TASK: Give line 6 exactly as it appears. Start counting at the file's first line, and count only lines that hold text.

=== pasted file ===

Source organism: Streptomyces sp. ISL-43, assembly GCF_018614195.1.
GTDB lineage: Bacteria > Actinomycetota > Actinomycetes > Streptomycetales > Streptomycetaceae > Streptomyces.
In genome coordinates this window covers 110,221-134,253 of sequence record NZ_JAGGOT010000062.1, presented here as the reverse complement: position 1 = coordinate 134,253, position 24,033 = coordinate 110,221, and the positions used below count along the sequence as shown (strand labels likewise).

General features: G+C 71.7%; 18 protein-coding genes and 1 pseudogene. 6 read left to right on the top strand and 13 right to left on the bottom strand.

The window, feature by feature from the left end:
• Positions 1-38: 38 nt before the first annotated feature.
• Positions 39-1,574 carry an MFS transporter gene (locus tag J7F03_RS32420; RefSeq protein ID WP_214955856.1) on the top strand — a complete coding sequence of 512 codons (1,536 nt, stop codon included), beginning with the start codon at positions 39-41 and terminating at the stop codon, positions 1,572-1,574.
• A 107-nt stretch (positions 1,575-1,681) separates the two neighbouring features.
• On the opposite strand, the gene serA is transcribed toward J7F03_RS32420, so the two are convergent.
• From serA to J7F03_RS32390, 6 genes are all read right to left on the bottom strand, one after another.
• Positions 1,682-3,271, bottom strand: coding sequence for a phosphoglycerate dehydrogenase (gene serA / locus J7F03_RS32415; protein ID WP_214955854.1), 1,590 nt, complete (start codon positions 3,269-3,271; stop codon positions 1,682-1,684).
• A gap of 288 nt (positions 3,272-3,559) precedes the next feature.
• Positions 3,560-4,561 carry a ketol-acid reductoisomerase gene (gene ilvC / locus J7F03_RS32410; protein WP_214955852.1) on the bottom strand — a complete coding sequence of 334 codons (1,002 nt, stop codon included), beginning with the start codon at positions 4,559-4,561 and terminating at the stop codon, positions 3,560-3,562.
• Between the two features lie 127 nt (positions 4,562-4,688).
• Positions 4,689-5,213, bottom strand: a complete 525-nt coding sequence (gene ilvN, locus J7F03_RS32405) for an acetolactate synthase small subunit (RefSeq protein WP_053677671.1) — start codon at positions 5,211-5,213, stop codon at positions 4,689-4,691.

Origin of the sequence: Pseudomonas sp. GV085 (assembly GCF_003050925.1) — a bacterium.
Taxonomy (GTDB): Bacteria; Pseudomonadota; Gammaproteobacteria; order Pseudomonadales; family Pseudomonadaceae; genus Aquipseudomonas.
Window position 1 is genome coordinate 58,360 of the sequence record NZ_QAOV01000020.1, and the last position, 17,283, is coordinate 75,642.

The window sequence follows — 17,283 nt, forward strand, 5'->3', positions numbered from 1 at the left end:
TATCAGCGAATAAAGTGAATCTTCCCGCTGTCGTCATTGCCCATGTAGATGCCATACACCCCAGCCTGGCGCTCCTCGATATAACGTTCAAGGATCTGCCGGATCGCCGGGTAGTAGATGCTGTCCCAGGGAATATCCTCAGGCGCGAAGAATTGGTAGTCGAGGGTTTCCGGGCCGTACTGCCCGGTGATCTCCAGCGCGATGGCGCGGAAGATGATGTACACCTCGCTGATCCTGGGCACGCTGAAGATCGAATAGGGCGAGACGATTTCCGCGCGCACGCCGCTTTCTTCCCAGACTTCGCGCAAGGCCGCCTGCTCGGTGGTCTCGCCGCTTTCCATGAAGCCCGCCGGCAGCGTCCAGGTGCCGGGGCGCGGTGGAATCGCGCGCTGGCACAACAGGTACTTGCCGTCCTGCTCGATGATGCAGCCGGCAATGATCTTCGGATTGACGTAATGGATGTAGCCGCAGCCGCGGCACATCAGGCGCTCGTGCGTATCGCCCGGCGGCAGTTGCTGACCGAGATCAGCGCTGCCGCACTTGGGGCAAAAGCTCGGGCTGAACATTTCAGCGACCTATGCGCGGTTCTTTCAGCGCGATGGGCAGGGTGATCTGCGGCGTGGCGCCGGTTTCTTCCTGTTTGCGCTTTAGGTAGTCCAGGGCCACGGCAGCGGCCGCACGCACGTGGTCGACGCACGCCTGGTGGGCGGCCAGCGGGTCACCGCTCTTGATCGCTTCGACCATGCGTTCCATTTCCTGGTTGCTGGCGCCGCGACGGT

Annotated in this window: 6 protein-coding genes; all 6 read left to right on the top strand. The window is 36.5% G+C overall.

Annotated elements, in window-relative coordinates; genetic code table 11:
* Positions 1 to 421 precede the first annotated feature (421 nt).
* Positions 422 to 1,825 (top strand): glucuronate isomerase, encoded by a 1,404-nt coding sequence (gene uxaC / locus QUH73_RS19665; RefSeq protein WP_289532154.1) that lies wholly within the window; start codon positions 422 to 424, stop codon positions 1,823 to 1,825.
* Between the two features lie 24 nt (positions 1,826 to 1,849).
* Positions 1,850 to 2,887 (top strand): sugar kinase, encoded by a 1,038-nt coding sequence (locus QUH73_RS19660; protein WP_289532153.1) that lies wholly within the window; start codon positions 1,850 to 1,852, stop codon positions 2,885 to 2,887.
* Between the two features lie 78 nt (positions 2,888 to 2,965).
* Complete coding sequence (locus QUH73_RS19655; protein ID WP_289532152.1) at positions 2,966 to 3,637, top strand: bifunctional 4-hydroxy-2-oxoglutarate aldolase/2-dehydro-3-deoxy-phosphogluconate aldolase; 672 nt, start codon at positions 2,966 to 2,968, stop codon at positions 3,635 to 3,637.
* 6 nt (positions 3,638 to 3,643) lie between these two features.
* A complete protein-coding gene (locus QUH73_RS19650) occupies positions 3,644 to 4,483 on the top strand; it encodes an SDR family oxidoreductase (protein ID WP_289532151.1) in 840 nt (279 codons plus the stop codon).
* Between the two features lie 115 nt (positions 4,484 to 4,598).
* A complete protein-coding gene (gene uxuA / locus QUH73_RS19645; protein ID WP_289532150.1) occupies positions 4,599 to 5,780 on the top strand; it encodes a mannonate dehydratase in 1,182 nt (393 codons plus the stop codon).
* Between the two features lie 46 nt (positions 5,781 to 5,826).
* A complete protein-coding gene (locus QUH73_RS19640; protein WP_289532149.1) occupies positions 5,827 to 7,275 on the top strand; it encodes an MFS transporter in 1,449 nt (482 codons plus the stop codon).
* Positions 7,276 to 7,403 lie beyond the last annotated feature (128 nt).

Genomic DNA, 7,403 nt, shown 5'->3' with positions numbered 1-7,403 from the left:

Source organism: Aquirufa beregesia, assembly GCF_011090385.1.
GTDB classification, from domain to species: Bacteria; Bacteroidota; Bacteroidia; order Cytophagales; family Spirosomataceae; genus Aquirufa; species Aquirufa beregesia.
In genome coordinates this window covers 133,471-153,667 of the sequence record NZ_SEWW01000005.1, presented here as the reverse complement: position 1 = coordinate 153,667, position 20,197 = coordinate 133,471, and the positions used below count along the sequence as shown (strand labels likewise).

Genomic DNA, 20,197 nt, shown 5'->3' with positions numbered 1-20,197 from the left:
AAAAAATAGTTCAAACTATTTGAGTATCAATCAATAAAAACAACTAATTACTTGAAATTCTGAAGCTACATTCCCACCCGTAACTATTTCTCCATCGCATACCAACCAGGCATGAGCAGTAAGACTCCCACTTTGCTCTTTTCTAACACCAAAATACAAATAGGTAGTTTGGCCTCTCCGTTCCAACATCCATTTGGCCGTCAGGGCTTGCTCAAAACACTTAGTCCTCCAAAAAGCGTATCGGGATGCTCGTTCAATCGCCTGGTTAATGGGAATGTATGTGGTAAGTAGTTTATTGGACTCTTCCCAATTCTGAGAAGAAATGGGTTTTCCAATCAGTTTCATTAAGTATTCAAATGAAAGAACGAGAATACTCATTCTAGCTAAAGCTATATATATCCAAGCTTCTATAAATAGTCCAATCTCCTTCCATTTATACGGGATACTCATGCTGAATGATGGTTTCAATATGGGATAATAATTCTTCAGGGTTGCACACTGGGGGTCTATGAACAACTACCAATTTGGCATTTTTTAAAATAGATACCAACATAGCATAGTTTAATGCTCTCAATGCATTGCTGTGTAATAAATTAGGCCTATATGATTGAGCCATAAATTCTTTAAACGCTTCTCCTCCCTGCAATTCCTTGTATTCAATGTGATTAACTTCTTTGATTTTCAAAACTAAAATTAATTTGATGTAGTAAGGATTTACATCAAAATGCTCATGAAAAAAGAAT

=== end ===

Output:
• Positions 1-38: 38 nt before the first annotated feature.